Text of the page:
, Volume 10, Issue 3, pp 218-222
Date: 16 Feb 2006

Adhesion formation and reherniation differ between meshes used for abdominal wall reconstruction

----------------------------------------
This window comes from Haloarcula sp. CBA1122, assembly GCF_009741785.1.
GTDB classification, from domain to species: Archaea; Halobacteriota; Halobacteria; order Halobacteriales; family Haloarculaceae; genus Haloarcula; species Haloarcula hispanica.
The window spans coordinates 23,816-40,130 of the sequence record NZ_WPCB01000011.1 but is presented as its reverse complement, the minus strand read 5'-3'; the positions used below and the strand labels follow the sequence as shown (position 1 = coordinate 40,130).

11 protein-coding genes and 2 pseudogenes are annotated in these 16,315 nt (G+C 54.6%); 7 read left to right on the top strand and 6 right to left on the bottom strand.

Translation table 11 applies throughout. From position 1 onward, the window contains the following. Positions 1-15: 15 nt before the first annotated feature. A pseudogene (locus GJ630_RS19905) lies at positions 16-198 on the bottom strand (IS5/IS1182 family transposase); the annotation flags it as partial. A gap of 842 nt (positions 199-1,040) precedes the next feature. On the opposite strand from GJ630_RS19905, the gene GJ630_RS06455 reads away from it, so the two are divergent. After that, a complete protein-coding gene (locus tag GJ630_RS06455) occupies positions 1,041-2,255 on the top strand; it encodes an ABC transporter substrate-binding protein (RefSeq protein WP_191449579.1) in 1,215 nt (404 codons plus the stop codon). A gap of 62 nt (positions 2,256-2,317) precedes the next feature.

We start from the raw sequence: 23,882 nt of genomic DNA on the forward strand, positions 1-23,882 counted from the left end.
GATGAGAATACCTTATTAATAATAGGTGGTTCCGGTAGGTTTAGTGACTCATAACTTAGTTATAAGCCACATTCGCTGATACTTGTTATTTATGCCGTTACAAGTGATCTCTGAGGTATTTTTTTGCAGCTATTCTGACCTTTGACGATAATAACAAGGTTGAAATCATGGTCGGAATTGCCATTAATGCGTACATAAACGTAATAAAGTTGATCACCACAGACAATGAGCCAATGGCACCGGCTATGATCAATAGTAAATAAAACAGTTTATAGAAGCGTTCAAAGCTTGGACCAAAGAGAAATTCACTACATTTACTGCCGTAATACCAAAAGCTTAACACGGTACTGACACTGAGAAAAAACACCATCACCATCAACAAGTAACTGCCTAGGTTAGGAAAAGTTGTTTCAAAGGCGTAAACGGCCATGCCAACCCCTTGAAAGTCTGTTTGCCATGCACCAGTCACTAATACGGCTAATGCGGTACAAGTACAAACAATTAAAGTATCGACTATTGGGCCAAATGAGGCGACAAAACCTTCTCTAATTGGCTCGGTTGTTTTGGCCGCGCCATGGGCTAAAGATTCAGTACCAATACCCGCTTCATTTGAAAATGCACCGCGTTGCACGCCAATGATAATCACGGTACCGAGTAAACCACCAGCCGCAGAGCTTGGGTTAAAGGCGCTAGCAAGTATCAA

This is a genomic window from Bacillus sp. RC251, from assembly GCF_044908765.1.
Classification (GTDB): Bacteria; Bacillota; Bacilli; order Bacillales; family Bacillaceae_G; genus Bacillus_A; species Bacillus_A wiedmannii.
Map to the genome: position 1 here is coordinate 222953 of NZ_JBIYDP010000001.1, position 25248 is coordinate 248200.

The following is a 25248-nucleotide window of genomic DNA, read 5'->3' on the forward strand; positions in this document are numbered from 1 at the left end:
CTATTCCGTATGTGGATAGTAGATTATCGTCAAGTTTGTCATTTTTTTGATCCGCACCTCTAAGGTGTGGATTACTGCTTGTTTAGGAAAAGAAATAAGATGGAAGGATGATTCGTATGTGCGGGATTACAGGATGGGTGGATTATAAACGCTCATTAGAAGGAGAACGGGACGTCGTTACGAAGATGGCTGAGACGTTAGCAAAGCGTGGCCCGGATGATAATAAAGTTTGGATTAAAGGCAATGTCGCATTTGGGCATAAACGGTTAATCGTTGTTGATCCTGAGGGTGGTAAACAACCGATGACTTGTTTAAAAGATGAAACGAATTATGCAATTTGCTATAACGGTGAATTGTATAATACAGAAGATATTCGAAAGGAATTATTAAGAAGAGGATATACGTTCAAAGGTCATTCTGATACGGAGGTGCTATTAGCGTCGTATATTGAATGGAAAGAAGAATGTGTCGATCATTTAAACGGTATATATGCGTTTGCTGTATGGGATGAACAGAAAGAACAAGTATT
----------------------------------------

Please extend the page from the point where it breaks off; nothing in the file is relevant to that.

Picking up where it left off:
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Incisional hernia is a common surgical problem, frequently requiring prosthetic mesh repair. The demands of the ideal mesh seem conflicting; ingrowth at the mesh–fascia interface, without development of adhesions at the visceral mesh surface. Various antiadhesives combined with macroporous mesh and composite meshes were studied for prevention of adhesions to mesh and ingrowth into the fascia. In 60 rats an abdominal wall defect was created and repaired with underlay mesh. Rats were divided into six groups and treated with polypropylene mesh (PPM, control), PPM with auto-cross-linked polymers (ACP) gel, PPM with fibrinogen glue (FG), polypropylene/expanded polytetrafluoroethylene (ePTFE) mesh, polypropylene/sodium hyaluronate/carboxymethylcellulose (HA/CMC) mesh, and polypropylene-collagen/polyethylene-glycol/glycerol (CPGG) mesh. Mesh infection was assessed in the postoperative period, adhesions and reherniations were scored at sacrifice 2 months after operation, and tensile strength of the mesh–tissue interface was measured. Six rats developed mesh infection, half of them were treated with PPM/ePTFE. The PPM/HA/CMC group showed a significant reduction in the amount and severity of adhesions. In animals treated with PPM/ACP and PPM/FG, severity of adhesions was reduced as well. Reherniation rate in the PPM/ACP group was 50% and significantly higher than that in other groups. Rats in the PPM/HA/CMC had the highest tensile strength. PPM/HA/CMC approaches the demands of the ideal mesh best, having superior antiadhesive properties, no reherniation and no infection in this rat model of incisional hernia.